In the first inning, the Sox sent 12 batters to the plate with seven scoring, a season-high for runs in an inning. They had nine hits in, also a season high. They tied their season high for consecutive hits in an inning, with four. Jacoby Ellsbury and Dustin Pedroia each had two hits in the inning, while Pedroia had three RBI. The 7-0 hole was more than the Indians could dig out of and more than enough for Jon Lester to cruise through his outing.

"Quick turnaround after last night and we came out with a lot of energy," said manager Terry Francona. "I know the hits lead to that. But we had a real good approach and we don't throw innings like that together very often. It was really nice. And then they kept after it. And Lester did exactly what you're supposed to do -- went out and threw strikes. His only walk was in his last inning, and we were able to not extend him a lot over 100, got 97, and we didn't use any relievers more than one inning. So that worked out really well."

The last time they had at least nine hits in the first inning was June 27, 2003, against the Marlins, when they had 13. The last time they scored at least seven runs in the first inning was Aug. 12, 2008, against the Rangers when they scored 10.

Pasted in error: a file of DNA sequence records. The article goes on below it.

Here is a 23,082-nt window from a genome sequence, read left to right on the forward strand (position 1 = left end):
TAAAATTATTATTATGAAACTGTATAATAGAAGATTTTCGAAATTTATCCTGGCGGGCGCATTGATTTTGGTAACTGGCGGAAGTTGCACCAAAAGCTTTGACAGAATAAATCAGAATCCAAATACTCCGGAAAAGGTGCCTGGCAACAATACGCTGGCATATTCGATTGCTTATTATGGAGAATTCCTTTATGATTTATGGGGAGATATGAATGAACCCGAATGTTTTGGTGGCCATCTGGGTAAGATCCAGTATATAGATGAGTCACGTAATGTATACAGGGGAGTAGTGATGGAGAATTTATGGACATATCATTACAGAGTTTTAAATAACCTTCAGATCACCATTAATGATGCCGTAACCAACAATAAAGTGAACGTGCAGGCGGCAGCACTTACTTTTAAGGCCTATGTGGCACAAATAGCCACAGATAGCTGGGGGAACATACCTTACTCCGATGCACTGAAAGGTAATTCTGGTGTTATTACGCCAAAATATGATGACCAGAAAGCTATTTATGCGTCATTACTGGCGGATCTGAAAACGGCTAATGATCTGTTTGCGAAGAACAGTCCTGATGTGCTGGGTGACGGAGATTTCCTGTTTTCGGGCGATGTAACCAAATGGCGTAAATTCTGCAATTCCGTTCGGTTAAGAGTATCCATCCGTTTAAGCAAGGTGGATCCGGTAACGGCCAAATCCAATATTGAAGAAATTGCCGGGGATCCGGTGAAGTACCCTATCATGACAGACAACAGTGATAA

By the Numbers: .844

The Sox went 20-for-45 in the game, batting .444 as a whole, raising their team average from .262 to .267. With six doubles and four home runs, their slugging percentage for the game was .844, raising their season slugging percentage from .413 to .424.

Quote of Note:

"The last two games we beat them, which is good. But it's fun to play teams like this. They were feeling really good about themselves, as they should, and we came out and played pretty good baseball. And first night, they beat us but we came back and played two pretty good games."

-- Terry Francona on the three-game series against the Indians, who entered the series with the best record in baseball

Maureen Mullen is on Twitter at http:twitter.commaureenamullen.

Quotes, notes and stars: Red Sox make 'outstanding comeback' vs. Rangers

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Quotes, notes and stars: Red Sox make 'outstanding comeback' vs. Rangers

Quotes, notes and stars from the Red Sox’ 8-7 win over the Rangers:

QUOTES

* “(Matt) Bush has tremendous arm, but what we’ve seen . . . I don’t know that there’s anyone that throws a hard enough to get it by Mookie [Betts]. Just lightening bat speed . . . The dugout erupted when he caught it.” - Farrell said on Betts’ ninth inning homerun.